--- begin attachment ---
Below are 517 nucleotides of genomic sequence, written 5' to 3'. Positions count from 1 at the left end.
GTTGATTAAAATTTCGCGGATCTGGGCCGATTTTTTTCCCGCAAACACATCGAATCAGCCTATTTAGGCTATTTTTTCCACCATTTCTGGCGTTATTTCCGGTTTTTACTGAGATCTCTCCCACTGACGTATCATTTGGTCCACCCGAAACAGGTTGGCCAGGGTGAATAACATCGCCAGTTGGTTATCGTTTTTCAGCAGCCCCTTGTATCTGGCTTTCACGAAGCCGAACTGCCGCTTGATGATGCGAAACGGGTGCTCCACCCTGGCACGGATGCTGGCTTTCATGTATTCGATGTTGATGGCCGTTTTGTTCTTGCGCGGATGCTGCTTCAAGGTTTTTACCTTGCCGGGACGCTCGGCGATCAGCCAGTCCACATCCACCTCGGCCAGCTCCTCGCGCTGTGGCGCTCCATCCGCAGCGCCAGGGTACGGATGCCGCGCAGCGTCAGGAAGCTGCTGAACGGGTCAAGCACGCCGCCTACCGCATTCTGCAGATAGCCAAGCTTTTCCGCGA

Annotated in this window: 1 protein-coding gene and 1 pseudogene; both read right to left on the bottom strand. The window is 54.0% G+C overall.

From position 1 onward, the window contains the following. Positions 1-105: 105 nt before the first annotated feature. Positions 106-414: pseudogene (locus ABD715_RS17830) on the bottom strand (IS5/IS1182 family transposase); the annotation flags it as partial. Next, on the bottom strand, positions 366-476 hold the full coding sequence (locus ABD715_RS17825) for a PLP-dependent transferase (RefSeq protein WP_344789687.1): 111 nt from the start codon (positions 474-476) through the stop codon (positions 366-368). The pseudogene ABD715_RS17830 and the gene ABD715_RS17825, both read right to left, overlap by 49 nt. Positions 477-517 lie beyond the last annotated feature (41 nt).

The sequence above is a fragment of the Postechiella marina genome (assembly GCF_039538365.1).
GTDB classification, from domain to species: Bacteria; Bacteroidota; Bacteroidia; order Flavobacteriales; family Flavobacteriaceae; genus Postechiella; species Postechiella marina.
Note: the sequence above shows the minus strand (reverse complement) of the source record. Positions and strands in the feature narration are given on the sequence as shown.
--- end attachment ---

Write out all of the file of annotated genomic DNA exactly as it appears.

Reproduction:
Below are 517 nucleotides of genomic sequence, written 5' to 3'. Positions count from 1 at the left end.
GTTGATTAAAATTTCGCGGATCTGGGCCGATTTTTTTCCCGCAAACACATCGAATCAGCCTATTTAGGCTATTTTTTCCACCATTTCTGGCGTTATTTCCGGTTTTTACTGAGATCTCTCCCACTGACGTATCATTTGGTCCACCCGAAACAGGTTGGCCAGGGTGAATAACATCGCCAGTTGGTTATCGTTTTTCAGCAGCCCCTTGTATCTGGCTTTCACGAAGCCGAACTGCCGCTTGATGATGCGAAACGGGTGCTCCACCCTGGCACGGATGCTGGCTTTCATGTATTCGATGTTGATGGCCGTTTTGTTCTTGCGCGGATGCTGCTTCAAGGTTTTTACCTTGCCGGGACGCTCGGCGATCAGCCAGTCCACATCCACCTCGGCCAGCTCCTCGCGCTGTGGCGCTCCATCCGCAGCGCCAGGGTACGGATGCCGCGCAGCGTCAGGAAGCTGCTGAACGGGTCAAGCACGCCGCCTACCGCATTCTGCAGATAGCCAAGCTTTTCCGCGA

Annotated in this window: 1 protein-coding gene and 1 pseudogene; both read right to left on the bottom strand. The window is 54.0% G+C overall.

From position 1 onward, the window contains the following. Positions 1-105: 105 nt before the first annotated feature. Positions 106-414: pseudogene (locus ABD715_RS17830) on the bottom strand (IS5/IS1182 family transposase); the annotation flags it as partial. Next, on the bottom strand, positions 366-476 hold the full coding sequence (locus ABD715_RS17825) for a PLP-dependent transferase (RefSeq protein WP_344789687.1): 111 nt from the start codon (positions 474-476) through the stop codon (positions 366-368). The pseudogene ABD715_RS17830 and the gene ABD715_RS17825, both read right to left, overlap by 49 nt. Positions 477-517 lie beyond the last annotated feature (41 nt).

The sequence above is a fragment of the Postechiella marina genome (assembly GCF_039538365.1).
GTDB classification, from domain to species: Bacteria; Bacteroidota; Bacteroidia; order Flavobacteriales; family Flavobacteriaceae; genus Postechiella; species Postechiella marina.
Note: the sequence above shows the minus strand (reverse complement) of the source record. Positions and strands in the feature narration are given on the sequence as shown.